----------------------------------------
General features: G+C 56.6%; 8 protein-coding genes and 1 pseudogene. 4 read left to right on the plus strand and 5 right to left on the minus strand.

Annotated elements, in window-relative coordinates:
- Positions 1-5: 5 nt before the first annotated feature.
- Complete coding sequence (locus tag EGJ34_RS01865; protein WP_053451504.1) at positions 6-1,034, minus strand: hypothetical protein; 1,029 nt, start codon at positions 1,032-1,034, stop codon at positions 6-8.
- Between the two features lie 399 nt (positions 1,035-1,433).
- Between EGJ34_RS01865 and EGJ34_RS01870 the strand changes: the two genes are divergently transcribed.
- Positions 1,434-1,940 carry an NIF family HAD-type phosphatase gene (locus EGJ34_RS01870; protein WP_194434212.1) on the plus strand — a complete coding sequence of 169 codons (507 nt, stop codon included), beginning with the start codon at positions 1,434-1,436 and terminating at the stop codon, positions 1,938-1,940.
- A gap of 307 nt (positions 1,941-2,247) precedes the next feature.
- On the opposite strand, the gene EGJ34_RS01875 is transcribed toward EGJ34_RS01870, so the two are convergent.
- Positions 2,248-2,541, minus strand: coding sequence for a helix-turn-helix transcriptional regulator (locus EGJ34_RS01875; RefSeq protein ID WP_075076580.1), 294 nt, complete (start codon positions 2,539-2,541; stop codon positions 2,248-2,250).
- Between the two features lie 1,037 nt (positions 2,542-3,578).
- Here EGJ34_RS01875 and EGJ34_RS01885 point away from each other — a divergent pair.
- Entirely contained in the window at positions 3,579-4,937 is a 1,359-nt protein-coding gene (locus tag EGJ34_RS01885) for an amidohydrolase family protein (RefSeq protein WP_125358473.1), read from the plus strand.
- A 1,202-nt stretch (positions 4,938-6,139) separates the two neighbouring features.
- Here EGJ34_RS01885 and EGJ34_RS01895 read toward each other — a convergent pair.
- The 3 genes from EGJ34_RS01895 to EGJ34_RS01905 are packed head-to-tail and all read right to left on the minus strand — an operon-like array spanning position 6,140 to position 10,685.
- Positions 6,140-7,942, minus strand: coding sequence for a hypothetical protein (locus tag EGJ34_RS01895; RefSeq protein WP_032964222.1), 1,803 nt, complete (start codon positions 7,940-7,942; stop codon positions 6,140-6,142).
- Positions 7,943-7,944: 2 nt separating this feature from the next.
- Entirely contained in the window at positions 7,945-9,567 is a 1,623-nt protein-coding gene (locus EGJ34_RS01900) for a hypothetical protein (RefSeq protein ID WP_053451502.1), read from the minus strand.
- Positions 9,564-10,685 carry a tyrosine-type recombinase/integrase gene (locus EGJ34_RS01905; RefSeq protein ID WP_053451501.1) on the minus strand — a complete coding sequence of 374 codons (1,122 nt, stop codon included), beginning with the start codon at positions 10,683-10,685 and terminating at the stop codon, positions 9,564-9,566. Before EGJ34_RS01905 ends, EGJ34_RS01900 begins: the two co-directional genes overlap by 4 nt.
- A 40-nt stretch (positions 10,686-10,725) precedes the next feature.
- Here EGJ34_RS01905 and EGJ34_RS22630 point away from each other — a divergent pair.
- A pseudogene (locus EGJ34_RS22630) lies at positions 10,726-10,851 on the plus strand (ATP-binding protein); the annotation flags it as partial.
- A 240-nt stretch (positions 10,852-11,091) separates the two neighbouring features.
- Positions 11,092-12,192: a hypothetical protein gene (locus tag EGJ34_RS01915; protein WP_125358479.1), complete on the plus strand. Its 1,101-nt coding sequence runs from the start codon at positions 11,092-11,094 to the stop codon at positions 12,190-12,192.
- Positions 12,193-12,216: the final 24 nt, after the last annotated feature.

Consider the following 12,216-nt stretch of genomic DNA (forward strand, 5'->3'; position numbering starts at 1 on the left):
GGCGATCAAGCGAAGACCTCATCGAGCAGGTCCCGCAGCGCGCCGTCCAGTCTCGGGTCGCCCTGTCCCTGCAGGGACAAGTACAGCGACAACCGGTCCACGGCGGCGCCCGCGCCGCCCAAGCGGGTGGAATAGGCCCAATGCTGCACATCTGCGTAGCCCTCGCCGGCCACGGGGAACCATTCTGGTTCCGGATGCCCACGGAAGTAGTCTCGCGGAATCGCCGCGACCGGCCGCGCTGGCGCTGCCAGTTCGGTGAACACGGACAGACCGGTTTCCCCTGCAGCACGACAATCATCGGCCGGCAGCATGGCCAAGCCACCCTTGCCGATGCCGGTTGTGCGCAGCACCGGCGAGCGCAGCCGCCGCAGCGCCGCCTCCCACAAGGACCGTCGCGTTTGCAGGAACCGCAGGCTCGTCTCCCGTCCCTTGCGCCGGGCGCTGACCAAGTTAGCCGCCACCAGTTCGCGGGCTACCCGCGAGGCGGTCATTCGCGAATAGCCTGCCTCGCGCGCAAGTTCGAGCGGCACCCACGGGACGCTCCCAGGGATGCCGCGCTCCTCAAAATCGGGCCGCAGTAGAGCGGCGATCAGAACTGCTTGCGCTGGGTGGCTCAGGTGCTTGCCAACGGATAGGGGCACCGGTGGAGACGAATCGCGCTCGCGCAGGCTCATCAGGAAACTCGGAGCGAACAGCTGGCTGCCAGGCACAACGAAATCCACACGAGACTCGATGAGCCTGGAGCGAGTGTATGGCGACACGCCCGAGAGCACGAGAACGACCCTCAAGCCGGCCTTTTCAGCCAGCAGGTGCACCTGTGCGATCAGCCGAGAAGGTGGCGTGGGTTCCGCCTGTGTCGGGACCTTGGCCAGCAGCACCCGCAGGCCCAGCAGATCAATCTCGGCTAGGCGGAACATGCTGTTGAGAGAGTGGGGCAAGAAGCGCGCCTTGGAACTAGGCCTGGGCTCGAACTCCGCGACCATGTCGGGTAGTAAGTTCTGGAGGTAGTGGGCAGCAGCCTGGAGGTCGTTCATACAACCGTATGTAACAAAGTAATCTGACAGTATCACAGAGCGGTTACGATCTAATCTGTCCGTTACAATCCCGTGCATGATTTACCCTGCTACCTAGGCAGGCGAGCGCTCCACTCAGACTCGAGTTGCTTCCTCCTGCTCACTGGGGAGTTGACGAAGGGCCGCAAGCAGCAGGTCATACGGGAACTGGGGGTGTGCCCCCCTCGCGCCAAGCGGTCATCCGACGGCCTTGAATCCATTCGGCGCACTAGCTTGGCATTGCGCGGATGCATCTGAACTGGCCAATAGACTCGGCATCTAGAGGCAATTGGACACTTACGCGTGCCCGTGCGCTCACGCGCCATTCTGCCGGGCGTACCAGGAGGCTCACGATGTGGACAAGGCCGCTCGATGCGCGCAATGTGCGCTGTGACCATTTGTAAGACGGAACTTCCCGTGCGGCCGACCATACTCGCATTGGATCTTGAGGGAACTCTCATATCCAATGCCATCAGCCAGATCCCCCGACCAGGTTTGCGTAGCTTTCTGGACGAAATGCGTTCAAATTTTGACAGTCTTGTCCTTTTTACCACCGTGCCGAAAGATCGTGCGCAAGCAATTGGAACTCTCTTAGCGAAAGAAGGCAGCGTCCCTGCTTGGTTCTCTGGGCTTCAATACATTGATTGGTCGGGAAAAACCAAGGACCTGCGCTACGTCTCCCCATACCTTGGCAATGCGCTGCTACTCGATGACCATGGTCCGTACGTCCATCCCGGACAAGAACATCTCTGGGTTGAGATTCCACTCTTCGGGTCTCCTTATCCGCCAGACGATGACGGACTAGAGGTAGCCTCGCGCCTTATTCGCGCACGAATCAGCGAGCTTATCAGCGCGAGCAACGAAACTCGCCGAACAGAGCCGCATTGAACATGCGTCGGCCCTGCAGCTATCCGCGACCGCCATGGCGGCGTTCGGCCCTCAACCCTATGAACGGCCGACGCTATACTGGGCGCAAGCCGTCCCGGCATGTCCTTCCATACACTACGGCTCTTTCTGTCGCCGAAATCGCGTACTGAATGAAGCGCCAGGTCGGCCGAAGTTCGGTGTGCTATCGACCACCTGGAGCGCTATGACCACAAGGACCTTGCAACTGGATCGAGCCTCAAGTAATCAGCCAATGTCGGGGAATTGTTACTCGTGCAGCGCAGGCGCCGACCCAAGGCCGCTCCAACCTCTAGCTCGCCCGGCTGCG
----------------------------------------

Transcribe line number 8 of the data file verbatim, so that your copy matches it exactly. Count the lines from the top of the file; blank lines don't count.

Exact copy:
- A gap of 307 nt (positions 1,941-2,247) precedes the next feature.